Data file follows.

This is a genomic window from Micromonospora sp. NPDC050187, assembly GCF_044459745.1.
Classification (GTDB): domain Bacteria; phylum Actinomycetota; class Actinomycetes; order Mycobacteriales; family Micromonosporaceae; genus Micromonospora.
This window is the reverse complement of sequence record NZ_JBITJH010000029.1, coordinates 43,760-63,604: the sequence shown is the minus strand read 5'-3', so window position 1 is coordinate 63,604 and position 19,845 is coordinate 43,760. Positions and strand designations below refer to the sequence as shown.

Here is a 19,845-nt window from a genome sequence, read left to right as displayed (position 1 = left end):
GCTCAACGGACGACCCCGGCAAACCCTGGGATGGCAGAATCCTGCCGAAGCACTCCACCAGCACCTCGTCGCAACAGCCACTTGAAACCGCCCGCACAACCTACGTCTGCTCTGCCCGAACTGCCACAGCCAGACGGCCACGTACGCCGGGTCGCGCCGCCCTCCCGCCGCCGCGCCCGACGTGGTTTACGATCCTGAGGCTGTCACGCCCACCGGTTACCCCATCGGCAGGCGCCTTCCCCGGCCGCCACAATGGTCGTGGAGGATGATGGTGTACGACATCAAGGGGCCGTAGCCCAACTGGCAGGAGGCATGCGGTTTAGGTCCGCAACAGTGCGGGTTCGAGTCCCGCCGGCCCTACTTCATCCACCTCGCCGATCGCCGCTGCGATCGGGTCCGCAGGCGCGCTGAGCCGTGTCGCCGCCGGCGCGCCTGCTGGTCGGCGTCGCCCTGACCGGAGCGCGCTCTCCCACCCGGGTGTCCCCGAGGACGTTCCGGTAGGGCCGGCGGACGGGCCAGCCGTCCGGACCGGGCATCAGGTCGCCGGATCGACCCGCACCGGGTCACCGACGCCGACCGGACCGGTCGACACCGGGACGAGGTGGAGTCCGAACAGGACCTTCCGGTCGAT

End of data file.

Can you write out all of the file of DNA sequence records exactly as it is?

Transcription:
This is a genomic window from Micromonospora sp. NPDC050187, assembly GCF_044459745.1.
Classification (GTDB): domain Bacteria; phylum Actinomycetota; class Actinomycetes; order Mycobacteriales; family Micromonosporaceae; genus Micromonospora.
This window is the reverse complement of sequence record NZ_JBITJH010000029.1, coordinates 43,760-63,604: the sequence shown is the minus strand read 5'-3', so window position 1 is coordinate 63,604 and position 19,845 is coordinate 43,760. Positions and strand designations below refer to the sequence as shown.

Here is a 19,845-nt window from a genome sequence, read left to right as displayed (position 1 = left end):
GCTCAACGGACGACCCCGGCAAACCCTGGGATGGCAGAATCCTGCCGAAGCACTCCACCAGCACCTCGTCGCAACAGCCACTTGAAACCGCCCGCACAACCTACGTCTGCTCTGCCCGAACTGCCACAGCCAGACGGCCACGTACGCCGGGTCGCGCCGCCCTCCCGCCGCCGCGCCCGACGTGGTTTACGATCCTGAGGCTGTCACGCCCACCGGTTACCCCATCGGCAGGCGCCTTCCCCGGCCGCCACAATGGTCGTGGAGGATGATGGTGTACGACATCAAGGGGCCGTAGCCCAACTGGCAGGAGGCATGCGGTTTAGGTCCGCAACAGTGCGGGTTCGAGTCCCGCCGGCCCTACTTCATCCACCTCGCCGATCGCCGCTGCGATCGGGTCCGCAGGCGCGCTGAGCCGTGTCGCCGCCGGCGCGCCTGCTGGTCGGCGTCGCCCTGACCGGAGCGCGCTCTCCCACCCGGGTGTCCCCGAGGACGTTCCGGTAGGGCCGGCGGACGGGCCAGCCGTCCGGACCGGGCATCAGGTCGCCGGATCGACCCGCACCGGGTCACCGACGCCGACCGGACCGGTCGACACCGGGACGAGGTGGAGTCCGAACAGGACCTTCCGGTCGAT